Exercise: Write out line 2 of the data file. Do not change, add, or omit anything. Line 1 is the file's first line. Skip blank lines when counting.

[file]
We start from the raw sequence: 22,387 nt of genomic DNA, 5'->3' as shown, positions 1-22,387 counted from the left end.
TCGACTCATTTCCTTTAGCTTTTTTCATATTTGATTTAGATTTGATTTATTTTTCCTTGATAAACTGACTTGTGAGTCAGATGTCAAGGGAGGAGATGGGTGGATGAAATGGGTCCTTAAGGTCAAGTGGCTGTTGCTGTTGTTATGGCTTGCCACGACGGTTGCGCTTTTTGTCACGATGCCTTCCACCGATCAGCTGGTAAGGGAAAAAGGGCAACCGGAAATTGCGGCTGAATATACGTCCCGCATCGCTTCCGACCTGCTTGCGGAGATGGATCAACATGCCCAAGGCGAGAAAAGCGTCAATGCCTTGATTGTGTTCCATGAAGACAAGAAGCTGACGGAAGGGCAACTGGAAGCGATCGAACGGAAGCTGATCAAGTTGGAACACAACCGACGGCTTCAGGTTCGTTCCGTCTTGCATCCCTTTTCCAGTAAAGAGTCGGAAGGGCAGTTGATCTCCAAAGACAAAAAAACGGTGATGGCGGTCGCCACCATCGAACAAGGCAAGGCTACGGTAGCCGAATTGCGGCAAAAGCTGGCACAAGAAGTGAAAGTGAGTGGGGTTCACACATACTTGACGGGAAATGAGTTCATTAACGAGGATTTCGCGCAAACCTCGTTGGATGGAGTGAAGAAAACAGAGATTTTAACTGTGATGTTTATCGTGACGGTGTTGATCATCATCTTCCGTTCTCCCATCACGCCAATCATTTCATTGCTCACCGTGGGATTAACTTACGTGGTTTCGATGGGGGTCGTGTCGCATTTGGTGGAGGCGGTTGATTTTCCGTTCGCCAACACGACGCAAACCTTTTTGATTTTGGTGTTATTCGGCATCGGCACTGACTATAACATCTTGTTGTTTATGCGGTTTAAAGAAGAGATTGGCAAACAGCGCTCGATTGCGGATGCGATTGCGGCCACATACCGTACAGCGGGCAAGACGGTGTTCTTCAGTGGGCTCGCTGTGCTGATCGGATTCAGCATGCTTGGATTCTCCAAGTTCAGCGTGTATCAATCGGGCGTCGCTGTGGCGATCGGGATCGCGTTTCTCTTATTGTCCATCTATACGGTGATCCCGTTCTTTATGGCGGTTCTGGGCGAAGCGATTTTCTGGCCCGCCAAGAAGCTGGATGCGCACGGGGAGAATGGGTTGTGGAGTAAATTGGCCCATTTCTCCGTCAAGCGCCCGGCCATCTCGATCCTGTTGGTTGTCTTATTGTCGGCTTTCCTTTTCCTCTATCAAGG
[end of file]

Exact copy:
TCGACTCATTTCCTTTAGCTTTTTTCATATTTGATTTAGATTTGATTTATTTTTCCTTGATAAACTGACTTGTGAGTCAGATGTCAAGGGAGGAGATGGGTGGATGAAATGGGTCCTTAAGGTCAAGTGGCTGTTGCTGTTGTTATGGCTTGCCACGACGGTTGCGCTTTTTGTCACGATGCCTTCCACCGATCAGCTGGTAAGGGAAAAAGGGCAACCGGAAATTGCGGCTGAATATACGTCCCGCATCGCTTCCGACCTGCTTGCGGAGATGGATCAACATGCCCAAGGCGAGAAAAGCGTCAATGCCTTGATTGTGTTCCATGAAGACAAGAAGCTGACGGAAGGGCAACTGGAAGCGATCGAACGGAAGCTGATCAAGTTGGAACACAACCGACGGCTTCAGGTTCGTTCCGTCTTGCATCCCTTTTCCAGTAAAGAGTCGGAAGGGCAGTTGATCTCCAAAGACAAAAAAACGGTGATGGCGGTCGCCACCATCGAACAAGGCAAGGCTACGGTAGCCGAATTGCGGCAAAAGCTGGCACAAGAAGTGAAAGTGAGTGGGGTTCACACATACTTGACGGGAAATGAGTTCATTAACGAGGATTTCGCGCAAACCTCGTTGGATGGAGTGAAGAAAACAGAGATTTTAACTGTGATGTTTATCGTGACGGTGTTGATCATCATCTTCCGTTCTCCCATCACGCCAATCATTTCATTGCTCACCGTGGGATTAACTTACGTGGTTTCGATGGGGGTCGTGTCGCATTTGGTGGAGGCGGTTGATTTTCCGTTCGCCAACACGACGCAAACCTTTTTGATTTTGGTGTTATTCGGCATCGGCACTGACTATAACATCTTGTTGTTTATGCGGTTTAAAGAAGAGATTGGCAAACAGCGCTCGATTGCGGATGCGATTGCGGCCACATACCGTACAGCGGGCAAGACGGTGTTCTTCAGTGGGCTCGCTGTGCTGATCGGATTCAGCATGCTTGGATTCTCCAAGTTCAGCGTGTATCAATCGGGCGTCGCTGTGGCGATCGGGATCGCGTTTCTCTTATTGTCCATCTATACGGTGATCCCGTTCTTTATGGCGGTTCTGGGCGAAGCGATTTTCTGGCCCGCCAAGAAGCTGGATGCGCACGGGGAGAATGGGTTGTGGAGTAAATTGGCCCATTTCTCCGTCAAGCGCCCGGCCATCTCGATCCTGTTGGTTGTCTTATTGTCGGCTTTCCTTTTCCTCTATCAAGG